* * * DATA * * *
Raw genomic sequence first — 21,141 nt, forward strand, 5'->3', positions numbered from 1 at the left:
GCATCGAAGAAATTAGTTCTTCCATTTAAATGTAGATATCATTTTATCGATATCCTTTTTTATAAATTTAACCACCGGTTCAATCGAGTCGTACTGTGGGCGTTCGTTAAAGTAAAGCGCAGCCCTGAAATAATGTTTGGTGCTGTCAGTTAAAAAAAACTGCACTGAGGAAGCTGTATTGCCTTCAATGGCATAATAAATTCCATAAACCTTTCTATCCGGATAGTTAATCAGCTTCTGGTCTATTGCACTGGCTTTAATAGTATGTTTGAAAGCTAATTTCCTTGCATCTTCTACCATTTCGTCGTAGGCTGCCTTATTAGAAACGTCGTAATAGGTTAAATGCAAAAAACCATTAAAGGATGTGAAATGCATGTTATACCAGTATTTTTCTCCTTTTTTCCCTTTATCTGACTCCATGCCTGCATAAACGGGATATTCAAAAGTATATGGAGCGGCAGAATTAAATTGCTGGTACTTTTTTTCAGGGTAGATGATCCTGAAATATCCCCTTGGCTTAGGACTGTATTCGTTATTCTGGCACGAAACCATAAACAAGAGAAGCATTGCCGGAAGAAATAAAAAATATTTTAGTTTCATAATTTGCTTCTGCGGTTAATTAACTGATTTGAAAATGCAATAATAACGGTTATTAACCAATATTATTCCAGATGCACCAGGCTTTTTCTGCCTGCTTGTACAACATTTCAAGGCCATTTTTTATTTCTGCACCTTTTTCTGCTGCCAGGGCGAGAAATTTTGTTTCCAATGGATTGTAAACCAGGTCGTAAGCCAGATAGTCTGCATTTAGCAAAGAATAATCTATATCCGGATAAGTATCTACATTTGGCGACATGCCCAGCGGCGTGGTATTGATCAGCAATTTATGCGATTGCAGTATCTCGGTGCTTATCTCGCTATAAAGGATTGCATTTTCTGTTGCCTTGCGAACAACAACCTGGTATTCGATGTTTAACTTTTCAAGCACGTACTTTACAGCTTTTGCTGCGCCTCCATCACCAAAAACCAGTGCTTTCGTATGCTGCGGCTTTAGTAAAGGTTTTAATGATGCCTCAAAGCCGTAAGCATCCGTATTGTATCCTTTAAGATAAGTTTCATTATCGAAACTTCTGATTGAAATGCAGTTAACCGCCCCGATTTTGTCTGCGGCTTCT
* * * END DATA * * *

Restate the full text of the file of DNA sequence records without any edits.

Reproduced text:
Raw genomic sequence first — 21,141 nt, forward strand, 5'->3', positions numbered from 1 at the left:
GCATCGAAGAAATTAGTTCTTCCATTTAAATGTAGATATCATTTTATCGATATCCTTTTTTATAAATTTAACCACCGGTTCAATCGAGTCGTACTGTGGGCGTTCGTTAAAGTAAAGCGCAGCCCTGAAATAATGTTTGGTGCTGTCAGTTAAAAAAAACTGCACTGAGGAAGCTGTATTGCCTTCAATGGCATAATAAATTCCATAAACCTTTCTATCCGGATAGTTAATCAGCTTCTGGTCTATTGCACTGGCTTTAATAGTATGTTTGAAAGCTAATTTCCTTGCATCTTCTACCATTTCGTCGTAGGCTGCCTTATTAGAAACGTCGTAATAGGTTAAATGCAAAAAACCATTAAAGGATGTGAAATGCATGTTATACCAGTATTTTTCTCCTTTTTTCCCTTTATCTGACTCCATGCCTGCATAAACGGGATATTCAAAAGTATATGGAGCGGCAGAATTAAATTGCTGGTACTTTTTTTCAGGGTAGATGATCCTGAAATATCCCCTTGGCTTAGGACTGTATTCGTTATTCTGGCACGAAACCATAAACAAGAGAAGCATTGCCGGAAGAAATAAAAAATATTTTAGTTTCATAATTTGCTTCTGCGGTTAATTAACTGATTTGAAAATGCAATAATAACGGTTATTAACCAATATTATTCCAGATGCACCAGGCTTTTTCTGCCTGCTTGTACAACATTTCAAGGCCATTTTTTATTTCTGCACCTTTTTCTGCTGCCAGGGCGAGAAATTTTGTTTCCAATGGATTGTAAACCAGGTCGTAAGCCAGATAGTCTGCATTTAGCAAAGAATAATCTATATCCGGATAAGTATCTACATTTGGCGACATGCCCAGCGGCGTGGTATTGATCAGCAATTTATGCGATTGCAGTATCTCGGTGCTTATCTCGCTATAAAGGATTGCATTTTCTGTTGCCTTGCGAACAACAACCTGGTATTCGATGTTTAACTTTTCAAGCACGTACTTTACAGCTTTTGCTGCGCCTCCATCACCAAAAACCAGTGCTTTCGTATGCTGCGGCTTTAGTAAAGGTTTTAATGATGCCTCAAAGCCGTAAGCATCCGTATTGTATCCTTTAAGATAAGTTTCATTATCGAAACTTCTGATTGAAATGCAGTTAACCGCCCCGATTTTGTCTGCGGCTTCT